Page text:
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Monday, 20 August 2018
Page: 7797


Mr COULTON (ParkesAssistant Minister for Trade, Tourism and Investment) (18:16): I would like to thank all honourable members for considering the Space Activities Amendment (Launches and Returns) Bill 2018. In 2015 the government announced a review of the Space Activities Act 1998 to examine the appropriateness and effectiveness of civil space regulation. Since that act was introduced, two decades ago, the space industry has been totally transformed. What was once strictly the domain of government has now become a flourishing private market with far lower barriers to entry. The consideration underpinning this legislative reform was to update the act to ensure it provides for the needs of Australian businesses in this new space industry paradigm. Through this reform, we are ensuring that the Australian space industry is able to engage with emerging opportunities, now and into the future, helping our businesses grow and create jobs without the burden of unnecessary red tape. This bill encourages our space related businesses to innovate, invest and create jobs. It provides Australians with greater access to the global space economy by bringing our regulations in line with agreed international practice and standards.

This is reform with long-term vision, providing for types of launches and returns that are considered imminent and in need of specific requirements. To date, the Space Activities Act 1998 has predominantly supported the launch of satellites from overseas where an Australian national is a responsible party. The bill broadens the regulatory framework to specify anticipated activities, including launches from aircraft in flight and domestic high-power rocket launchers. This reform reflects Australia's rising global prominence accompanying the Turnbull government's establishment of the Australian space agency. It allows our businesses to be at the forefront of space industry development. The bill also updates insurance requirements, bringing them into line with global standards. It requires insurance for space activities and higher power rockets to be no more than $100 million. This is a significant reduction from the highest amount specified in the Space Activities Act 1998—$750 million. The insurance requirement has changed based on levels commensurate with other countries while allowing flexibility for detail to be provided in the rules.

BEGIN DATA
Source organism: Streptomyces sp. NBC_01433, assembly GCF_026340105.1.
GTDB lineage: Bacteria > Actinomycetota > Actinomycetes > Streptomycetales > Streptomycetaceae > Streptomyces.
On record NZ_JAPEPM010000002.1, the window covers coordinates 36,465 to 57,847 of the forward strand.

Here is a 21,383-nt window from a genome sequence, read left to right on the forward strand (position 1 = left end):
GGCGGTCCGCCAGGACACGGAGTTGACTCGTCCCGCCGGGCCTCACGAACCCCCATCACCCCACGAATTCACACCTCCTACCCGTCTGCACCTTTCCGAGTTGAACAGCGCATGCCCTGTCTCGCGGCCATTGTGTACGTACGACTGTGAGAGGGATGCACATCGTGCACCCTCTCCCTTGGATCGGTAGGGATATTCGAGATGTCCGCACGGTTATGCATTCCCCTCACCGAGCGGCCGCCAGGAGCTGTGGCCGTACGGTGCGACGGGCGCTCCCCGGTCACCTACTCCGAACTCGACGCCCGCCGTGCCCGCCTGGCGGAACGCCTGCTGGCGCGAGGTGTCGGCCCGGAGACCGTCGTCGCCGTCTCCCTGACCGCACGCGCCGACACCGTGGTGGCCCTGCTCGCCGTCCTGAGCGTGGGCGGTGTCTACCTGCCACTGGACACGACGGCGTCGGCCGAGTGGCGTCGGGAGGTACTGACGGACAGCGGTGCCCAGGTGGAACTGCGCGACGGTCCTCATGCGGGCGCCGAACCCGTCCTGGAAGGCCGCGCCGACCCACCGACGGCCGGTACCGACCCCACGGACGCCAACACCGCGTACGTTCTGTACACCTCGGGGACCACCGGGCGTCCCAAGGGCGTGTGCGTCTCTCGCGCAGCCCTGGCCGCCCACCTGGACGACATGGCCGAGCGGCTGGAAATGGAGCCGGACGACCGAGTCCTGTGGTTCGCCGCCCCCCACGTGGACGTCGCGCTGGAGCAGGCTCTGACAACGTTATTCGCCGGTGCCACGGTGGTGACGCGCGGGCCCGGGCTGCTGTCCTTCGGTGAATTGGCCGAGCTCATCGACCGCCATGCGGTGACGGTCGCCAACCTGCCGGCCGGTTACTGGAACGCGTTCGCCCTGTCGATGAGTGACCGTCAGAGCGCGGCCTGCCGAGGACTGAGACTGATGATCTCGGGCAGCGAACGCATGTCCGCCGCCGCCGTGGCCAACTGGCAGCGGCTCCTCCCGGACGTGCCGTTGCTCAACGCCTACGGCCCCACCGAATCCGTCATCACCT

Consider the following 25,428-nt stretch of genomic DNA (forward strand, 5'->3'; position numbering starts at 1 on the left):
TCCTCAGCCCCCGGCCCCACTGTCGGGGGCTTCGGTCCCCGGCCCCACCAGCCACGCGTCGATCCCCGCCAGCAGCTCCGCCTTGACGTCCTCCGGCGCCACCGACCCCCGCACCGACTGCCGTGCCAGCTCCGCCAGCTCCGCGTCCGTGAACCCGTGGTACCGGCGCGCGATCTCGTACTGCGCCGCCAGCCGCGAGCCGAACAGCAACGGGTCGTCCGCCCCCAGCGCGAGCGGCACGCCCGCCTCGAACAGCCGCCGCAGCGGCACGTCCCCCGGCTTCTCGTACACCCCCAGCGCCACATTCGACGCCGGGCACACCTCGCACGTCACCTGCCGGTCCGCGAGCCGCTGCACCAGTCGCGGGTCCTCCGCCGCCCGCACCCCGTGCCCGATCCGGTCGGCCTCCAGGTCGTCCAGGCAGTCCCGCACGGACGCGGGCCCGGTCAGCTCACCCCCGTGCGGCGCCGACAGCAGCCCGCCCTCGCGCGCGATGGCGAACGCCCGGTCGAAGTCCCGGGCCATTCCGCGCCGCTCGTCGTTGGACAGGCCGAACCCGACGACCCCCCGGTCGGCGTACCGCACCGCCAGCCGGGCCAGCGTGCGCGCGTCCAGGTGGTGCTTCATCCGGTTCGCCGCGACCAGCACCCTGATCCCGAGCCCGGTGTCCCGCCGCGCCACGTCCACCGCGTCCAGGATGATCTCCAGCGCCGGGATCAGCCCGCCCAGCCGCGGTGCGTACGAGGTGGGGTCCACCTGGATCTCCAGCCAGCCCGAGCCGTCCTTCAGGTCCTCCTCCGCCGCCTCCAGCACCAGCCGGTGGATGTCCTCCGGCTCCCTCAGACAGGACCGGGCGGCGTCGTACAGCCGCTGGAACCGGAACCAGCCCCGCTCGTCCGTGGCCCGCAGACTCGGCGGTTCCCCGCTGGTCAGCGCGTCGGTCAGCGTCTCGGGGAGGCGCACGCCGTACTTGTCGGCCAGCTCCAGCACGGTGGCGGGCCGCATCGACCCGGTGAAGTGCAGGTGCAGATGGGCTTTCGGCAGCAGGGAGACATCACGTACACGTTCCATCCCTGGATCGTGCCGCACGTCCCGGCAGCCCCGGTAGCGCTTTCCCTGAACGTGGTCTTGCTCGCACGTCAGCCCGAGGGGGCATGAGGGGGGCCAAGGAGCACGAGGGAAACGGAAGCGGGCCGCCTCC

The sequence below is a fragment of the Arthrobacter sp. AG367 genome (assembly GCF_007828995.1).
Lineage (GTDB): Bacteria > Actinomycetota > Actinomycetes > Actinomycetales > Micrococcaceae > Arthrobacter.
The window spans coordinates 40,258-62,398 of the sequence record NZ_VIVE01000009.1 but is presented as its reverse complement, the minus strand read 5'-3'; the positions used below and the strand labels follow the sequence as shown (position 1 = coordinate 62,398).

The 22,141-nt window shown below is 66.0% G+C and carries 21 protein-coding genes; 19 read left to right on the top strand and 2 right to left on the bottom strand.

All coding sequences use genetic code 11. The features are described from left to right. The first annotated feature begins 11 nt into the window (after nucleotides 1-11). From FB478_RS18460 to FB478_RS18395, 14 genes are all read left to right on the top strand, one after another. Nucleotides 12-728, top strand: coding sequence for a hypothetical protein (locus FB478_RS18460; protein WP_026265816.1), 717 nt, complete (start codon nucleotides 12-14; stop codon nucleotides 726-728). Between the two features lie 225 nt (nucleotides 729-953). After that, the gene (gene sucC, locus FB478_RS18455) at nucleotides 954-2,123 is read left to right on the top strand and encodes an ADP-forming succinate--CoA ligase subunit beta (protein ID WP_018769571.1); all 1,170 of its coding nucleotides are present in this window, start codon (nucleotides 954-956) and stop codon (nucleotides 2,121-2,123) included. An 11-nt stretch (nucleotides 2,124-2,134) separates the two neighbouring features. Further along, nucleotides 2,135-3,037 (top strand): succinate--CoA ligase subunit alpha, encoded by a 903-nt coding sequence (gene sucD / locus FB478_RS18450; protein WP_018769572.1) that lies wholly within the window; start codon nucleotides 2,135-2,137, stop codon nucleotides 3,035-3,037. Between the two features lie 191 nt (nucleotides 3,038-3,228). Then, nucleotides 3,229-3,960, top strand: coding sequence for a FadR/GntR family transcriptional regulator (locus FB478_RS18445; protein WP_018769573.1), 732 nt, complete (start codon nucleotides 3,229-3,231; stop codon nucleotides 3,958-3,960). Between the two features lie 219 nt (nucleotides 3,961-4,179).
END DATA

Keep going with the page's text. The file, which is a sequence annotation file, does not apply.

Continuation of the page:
The Turnbull government recognises thorough consultation as key to this process. The rules which will form a critical part of Australia's space regulatory framework will be developed within 12 months of the passage of the bill. This timing allows a considered approach to be taken and appropriate time to engage and consult with stakeholders involved in space activities. Further transitional arrangements are included in the bill so that there is no uncertainty for those undertaking space activities. Details of the updated application requirements and revised fee structure will be included in the rules.

The development of the bill has been informed by extensive consultation, including a public information session, resulting in 69 submissions and the subsequent development of a legislative proposal paper based on further input from stakeholders and submissions in response to the proposed paper. I thank all stakeholders for their participation and support for the bill. The further consultation around the development of the rules will build on this comprehensive process.

The global space economy is worth over US$345 billion per year and is growing at 10 per cent annually. Despite our outstanding capabilities here in Australia, our businesses represent just 0.8 per cent of the global space economy. The passage of this bill will enable Australian industry to grow that share and to seize extraordinary emerging opportunities to create jobs right across the economy. I commend the bill to the House.

Question agreed to.

Bill read a second time.

Message from the Governor-General recommending appropriation announced.